The Welsh Affairs Committee posed various other questions to the three Commissioners and Deputy Commissioner for South Wales, including the comparison of budgets to the ex-Police Authorities, outside interests and second jobs, and the frequency with which they meet their Police and Crime Panel.

Given their position it seems only logical that the Committee would ask the Welsh Commissioners on their thoughts on devolving policing and the criminal justice – the South Wales Commissioner Alun Michael has written for the IWA’s the welsh agenda on that very subject – which resulted in disagreement. North Wales Commissioner, Winston Roddick supports devolution on the basis of efficiency (Welsh Affairs Committee Oral Evidence, 11 July 2013), while Dyfed Powys Commissioner Christopher Salmon was opposed, as “there is no real decision that could be made by a devolved settlement in respect of policing that cannot currently be made by the police and crime commissioners, who are all elected by the people of Wales to represent their various areas. Indeed, these decisions are more devolved than they would be if they were just devolved to the Cardiff level”.

The Deputy Commissioner for South Wales, Sophie Howe, putting forward Mr Michael’s view, said the case was “not without its difficulties, but given that the other key agencies that help to reduce crime are, in the main, devolved services, we see that it would make sense to devolve policing”.

When asked for their views on the prospect of a national police force varying views were again put forward. Christopher Salmon suggested that although “anything is possible, I think it would be very difficult… It was tried or looked at a few years ago at great expense and with very little output”. On the other hand, Winston Roddick stated that if it would not hinder the ability to provide “an effective and efficient police force… there is no reason why you should not have one”.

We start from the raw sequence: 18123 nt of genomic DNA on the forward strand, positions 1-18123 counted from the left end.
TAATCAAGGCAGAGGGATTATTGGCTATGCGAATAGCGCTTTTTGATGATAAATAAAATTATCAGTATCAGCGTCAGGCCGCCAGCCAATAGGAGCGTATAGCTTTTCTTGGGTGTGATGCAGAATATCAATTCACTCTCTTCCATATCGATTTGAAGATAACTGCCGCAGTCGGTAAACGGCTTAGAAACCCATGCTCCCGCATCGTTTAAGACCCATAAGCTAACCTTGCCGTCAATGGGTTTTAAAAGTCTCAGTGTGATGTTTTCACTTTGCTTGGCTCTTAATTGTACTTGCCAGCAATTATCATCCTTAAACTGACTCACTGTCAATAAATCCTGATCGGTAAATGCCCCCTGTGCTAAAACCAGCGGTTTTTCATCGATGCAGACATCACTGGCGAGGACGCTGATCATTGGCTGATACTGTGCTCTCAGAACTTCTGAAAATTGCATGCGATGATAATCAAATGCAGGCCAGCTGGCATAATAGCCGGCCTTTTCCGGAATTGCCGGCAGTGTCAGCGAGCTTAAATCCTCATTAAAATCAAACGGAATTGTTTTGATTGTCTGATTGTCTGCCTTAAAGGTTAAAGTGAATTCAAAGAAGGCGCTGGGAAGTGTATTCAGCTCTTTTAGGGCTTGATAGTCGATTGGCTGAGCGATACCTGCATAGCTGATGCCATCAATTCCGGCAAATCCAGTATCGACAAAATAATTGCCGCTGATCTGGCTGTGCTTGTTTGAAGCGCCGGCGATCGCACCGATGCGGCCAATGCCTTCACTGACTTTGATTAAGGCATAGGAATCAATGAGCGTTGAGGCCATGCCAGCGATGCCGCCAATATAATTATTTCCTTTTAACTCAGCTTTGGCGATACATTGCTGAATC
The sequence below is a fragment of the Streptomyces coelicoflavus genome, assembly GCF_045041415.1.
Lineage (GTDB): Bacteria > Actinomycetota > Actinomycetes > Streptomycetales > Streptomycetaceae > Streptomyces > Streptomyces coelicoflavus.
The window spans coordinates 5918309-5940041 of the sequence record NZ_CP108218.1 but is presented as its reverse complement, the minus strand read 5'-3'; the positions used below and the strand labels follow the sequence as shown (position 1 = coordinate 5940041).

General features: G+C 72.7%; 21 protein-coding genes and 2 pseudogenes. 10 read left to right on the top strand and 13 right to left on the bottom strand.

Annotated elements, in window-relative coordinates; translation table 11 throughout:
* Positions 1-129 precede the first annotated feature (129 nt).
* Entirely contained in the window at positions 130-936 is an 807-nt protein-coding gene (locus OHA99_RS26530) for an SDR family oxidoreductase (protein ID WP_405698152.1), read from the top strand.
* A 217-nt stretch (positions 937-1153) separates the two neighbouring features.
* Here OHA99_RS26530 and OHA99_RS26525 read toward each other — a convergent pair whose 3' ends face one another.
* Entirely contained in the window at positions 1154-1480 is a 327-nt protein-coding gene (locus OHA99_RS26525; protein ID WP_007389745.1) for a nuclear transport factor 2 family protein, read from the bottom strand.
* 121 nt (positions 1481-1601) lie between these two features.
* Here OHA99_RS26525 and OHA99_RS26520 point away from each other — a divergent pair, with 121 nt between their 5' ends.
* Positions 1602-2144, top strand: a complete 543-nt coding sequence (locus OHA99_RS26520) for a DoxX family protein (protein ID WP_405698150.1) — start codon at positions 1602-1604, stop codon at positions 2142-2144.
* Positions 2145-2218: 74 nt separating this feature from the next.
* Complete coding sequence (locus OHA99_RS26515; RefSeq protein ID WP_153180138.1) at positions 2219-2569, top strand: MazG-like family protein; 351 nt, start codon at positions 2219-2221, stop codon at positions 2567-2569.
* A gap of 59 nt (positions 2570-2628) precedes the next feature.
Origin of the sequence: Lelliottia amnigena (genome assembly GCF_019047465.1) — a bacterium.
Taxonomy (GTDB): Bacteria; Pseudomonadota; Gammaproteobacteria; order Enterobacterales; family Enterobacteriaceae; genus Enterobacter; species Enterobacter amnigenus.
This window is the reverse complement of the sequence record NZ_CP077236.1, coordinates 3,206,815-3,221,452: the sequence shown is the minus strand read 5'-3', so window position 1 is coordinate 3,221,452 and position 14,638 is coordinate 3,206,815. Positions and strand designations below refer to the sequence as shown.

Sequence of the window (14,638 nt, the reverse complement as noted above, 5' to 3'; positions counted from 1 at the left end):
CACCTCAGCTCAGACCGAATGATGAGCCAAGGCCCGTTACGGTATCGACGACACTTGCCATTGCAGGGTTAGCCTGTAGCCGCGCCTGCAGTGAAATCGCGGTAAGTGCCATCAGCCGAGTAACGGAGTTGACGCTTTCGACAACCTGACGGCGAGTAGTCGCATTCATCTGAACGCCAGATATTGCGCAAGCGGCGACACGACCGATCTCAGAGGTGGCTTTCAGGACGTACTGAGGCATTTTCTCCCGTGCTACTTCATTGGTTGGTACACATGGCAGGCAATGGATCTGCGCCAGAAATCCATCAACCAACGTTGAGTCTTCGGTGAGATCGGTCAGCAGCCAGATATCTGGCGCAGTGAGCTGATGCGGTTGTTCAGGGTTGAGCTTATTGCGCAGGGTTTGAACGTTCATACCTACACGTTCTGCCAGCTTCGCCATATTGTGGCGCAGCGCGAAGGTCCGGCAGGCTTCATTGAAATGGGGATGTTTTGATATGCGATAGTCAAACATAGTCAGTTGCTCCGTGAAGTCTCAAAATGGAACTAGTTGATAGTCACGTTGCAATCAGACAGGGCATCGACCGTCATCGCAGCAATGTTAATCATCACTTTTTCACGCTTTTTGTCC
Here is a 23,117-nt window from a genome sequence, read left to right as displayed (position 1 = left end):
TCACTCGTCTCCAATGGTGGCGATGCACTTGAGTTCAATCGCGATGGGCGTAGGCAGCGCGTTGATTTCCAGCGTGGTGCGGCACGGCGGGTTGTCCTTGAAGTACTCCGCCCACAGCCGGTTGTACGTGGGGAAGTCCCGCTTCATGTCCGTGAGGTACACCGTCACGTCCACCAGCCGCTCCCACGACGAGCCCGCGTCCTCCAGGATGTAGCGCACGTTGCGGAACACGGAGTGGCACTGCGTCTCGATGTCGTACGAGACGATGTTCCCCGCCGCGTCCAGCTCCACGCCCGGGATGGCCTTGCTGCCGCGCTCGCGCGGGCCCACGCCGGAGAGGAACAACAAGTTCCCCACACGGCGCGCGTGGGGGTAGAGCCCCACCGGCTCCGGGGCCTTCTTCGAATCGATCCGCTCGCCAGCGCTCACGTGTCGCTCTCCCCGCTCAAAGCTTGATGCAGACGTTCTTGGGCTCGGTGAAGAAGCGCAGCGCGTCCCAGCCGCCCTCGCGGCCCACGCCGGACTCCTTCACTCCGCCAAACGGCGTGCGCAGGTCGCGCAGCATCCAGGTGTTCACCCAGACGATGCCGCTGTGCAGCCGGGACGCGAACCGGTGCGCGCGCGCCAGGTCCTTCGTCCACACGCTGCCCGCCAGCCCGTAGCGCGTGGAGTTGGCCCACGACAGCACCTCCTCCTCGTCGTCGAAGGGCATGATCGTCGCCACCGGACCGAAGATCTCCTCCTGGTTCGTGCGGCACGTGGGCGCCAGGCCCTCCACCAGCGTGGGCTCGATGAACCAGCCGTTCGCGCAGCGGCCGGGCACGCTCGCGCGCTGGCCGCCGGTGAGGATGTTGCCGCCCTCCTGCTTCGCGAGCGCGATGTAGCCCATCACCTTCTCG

In his submission to the Silk Commission, South Wales Commissioner Alun Michael argued in favour of devolving police powers, but was “totally opposed to creating a single Welsh police force” on the basis that a Chief Constable needs to understand the police needs for every area of the force.

The structure in Scotland takes this need for local knowledge into account: there is a single Chief Constable, but also four deputy chiefs, assistant chiefs and 3 directors, as well as 14 local police commanders in each police division. However, it should be acknowledged that the structure of policing would change significantly if Wales adopted a single force approach. In the first instance, it would put at least three of the Commissioners out of a job.

Despite their political ideological difference the four Welsh Police and Crime Commissioners have formed an ‘All-Wales Commissioners’ group. Meeting quarterly, moving around the force areas, the Commissioners discuss Wales-wide strategic issues and identify common issues where they can work together. For example they have met jointly with those involved in the Drug Intervention Programme, and the Welsh Government Director of Corporate Services and Partnerships, indicating that priority is being given to these topics. While it is currently difficult to know what impact, if any, this has had on delivery, such an approach to Commissioning services can arguably only be seen as beneficial to Wales, particularly in these tough economic times, with further cuts to policing expected in the next financial year.

The four Welsh Commissioners now need to put the controversies and difficulties of the first year behind them, and end the defensive talk of lacking time for preparation due to moved election dates. Involving themselves in a joint discussion about policing in Wales can only strengthen the argument for the devolution of policing to Wales. It demonstrates a strong commitment to Wales working as a country with a common aim: to police effectively and efficiently.

Sophie Chambers is a postgraduate research student at Cardiff Law School. This article is part of a submission to the IWA's pilot project on the devolution of justice and policing. More information can be found at